First Ride: New range-topping Indian Chieftain Elite

Published: 04 April 2017

Factory custom specials have long been the preserve of Harley-Davidson’s Custom Vehicle Operations (CVO) department, but this is new territory for Indian. Yes, there have been specials (the two Jack Daniels models spring to mind), but this garish Elite heralds a new chapter in resurgent Indian’s modern history.

Identical in almost every respect to the Chieftain Limited, the new Elite doesn’t boast a very long list of changes to satisfy the £5600 increase on the price tag, but the quality and value of the items on the list is, at least, beyond reproach.

The lion’s share of the hike is thanks to the paintjob. No two will be identical, because every single Elite will be hand-painted by Indian’s Spearfish paintshop in South Dakota – and the quality is jaw-dropping. If you paid for a paintjob of this standard separately it would easily swallow the price difference all on its own. The only downside is that you have Henry Ford myth levels of colour choice. You either take the Elite in this ‘Fireglow Red Candy with Marble Accents’ – or you don’t have an Elite. And that’s a shame for everyone with an allergy to candy red bikes. The detailing is superb, and continues through the unique tank console, horn, airbox, primary and cam covers with colour matched pinstripes.

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The other differences over a stock Limited include a pair of pannier-mounted speakers to bolster the blast from the binnacle-mounted ones that tie in to the excellent Ride Command system; what Indian call their ‘Flare’ screen – which isn’t much taller than stock, but is flared wider; billet footboards for both rider and pillion, and LED ‘Pathfinder’ lighting. This smattering of specialness adds 6kg to the Elite’s mass, which sounds like a lot, but it’s inconsequential on what was already a 371kg bike.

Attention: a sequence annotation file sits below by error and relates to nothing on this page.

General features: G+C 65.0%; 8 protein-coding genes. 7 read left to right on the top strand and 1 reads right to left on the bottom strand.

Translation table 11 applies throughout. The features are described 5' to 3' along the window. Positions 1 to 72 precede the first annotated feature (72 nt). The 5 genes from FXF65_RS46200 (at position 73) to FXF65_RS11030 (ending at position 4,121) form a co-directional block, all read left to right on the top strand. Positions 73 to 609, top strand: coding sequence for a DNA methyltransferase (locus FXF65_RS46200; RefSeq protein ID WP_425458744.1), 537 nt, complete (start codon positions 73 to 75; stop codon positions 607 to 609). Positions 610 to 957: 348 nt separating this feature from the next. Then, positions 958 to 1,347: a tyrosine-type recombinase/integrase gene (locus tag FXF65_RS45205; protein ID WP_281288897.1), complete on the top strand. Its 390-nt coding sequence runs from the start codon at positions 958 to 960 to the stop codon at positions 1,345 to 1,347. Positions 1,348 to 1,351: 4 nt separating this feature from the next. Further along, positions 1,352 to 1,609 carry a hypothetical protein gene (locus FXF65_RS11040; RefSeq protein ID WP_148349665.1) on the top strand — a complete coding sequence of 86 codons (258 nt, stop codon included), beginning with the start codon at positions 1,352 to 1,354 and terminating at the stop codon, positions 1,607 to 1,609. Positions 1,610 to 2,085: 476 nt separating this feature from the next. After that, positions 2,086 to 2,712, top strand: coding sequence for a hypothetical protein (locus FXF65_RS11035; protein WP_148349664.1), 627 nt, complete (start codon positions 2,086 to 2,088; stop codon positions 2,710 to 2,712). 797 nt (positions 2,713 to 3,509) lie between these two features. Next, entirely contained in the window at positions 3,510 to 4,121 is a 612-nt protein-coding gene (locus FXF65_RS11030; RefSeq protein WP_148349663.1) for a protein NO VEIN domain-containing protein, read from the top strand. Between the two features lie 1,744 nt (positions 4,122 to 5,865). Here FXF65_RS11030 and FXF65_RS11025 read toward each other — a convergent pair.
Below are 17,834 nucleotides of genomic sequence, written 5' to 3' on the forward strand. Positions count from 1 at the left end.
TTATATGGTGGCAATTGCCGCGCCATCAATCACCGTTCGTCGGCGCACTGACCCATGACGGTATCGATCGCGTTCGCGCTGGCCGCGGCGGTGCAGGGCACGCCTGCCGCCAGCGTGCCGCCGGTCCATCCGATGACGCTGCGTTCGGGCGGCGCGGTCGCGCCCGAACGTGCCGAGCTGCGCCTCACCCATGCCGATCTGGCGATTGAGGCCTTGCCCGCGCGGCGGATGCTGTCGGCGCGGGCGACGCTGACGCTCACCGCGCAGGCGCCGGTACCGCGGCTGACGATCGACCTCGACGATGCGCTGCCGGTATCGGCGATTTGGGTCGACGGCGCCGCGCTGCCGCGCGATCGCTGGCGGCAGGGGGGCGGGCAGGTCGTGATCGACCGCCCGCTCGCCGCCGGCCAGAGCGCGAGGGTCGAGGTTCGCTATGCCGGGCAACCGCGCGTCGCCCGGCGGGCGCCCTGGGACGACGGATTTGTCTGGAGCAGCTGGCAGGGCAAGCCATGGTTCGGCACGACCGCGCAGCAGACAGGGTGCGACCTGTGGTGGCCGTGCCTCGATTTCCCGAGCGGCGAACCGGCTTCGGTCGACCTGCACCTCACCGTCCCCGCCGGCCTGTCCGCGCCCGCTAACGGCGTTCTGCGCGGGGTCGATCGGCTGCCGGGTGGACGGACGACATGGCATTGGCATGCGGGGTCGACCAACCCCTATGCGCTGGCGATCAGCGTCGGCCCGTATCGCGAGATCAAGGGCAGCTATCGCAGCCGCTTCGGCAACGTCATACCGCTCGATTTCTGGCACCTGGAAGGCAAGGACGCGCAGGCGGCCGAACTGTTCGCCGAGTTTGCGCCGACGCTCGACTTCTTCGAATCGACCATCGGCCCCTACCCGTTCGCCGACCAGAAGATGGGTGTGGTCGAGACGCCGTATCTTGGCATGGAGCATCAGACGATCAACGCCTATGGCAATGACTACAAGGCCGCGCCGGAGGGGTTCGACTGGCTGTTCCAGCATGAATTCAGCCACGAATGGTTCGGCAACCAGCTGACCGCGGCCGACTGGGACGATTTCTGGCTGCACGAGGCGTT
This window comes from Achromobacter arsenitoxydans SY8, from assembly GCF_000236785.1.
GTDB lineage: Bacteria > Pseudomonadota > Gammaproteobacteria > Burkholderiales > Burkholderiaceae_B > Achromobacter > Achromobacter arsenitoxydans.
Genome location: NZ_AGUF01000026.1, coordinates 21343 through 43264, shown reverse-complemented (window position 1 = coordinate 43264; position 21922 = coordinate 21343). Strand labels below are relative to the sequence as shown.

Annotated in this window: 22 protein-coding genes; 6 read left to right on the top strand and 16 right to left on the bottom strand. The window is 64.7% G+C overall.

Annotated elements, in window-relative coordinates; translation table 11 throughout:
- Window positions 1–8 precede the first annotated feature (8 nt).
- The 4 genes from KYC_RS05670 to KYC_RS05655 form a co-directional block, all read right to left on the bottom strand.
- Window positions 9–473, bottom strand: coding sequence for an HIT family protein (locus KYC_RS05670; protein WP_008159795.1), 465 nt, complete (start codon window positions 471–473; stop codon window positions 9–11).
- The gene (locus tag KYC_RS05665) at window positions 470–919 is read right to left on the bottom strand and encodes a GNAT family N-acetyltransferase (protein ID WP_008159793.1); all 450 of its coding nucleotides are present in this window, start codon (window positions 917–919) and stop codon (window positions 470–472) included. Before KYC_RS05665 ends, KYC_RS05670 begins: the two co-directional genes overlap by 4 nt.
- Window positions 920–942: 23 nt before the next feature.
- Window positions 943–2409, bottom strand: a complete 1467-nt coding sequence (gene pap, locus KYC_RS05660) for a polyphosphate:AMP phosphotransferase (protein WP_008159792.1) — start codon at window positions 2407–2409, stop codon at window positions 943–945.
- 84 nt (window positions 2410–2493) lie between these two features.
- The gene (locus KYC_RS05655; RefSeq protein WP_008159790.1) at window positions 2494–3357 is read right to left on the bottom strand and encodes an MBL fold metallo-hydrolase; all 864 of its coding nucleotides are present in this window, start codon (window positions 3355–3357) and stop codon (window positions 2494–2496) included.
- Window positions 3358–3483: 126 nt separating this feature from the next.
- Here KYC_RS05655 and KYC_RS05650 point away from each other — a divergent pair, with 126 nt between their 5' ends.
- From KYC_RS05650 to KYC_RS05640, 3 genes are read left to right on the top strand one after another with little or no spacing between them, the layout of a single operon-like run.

On the road you certainly feel that bit more special, and conspicuous, and while the ride is identical to the Limited, I did find the footboards somewhat annoying. The exposed billet centres on the boards offer no grip, and when wet they’re glassy in the extreme. But that’s the only obvious difference in terms of feel. That Flare screen, although a tad wider, actually made no tangible difference to airflow for my wide 5’11” frame, while the LED Pathfinder lighting is certainly brighter, whiter, and cleaner looking.

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If all this candy sweetness and billet finery doesn’t put any wind in your sail, don’t despair – save yourself the expense and buy the Chieftain Limited, and you won’t ever feel a single pang of disappointment. But if you’ve been longing for Indian to break out the ‘CVO’ factory custom treatment, this is a superb first attempt.

Indian Chieftain Elite Tech Specs

Price – £27,599

Engine – 1811cc (101x113mm), air-cooled, pushrod, 49º V-twin

Power – 91.5bhp @ 4500rpm

Torque – 99.6ftlb @ 2100rpm

Weight – 377kg (dry)

Tank capacity – 20.8 litres

Frame – Tubular steel double cradle

Seat height – 660mm

Suspension – Front: 46mm telescopic, non-adjustable. Rear: single shock with air adjustment

Brakes – Front 2 x 300mm discs with four-piston calipers. Rear: single 300mm disc with two-piston caliper

Colours – Fireglow Red Candy with Marble Accents

Available – Mid April

 

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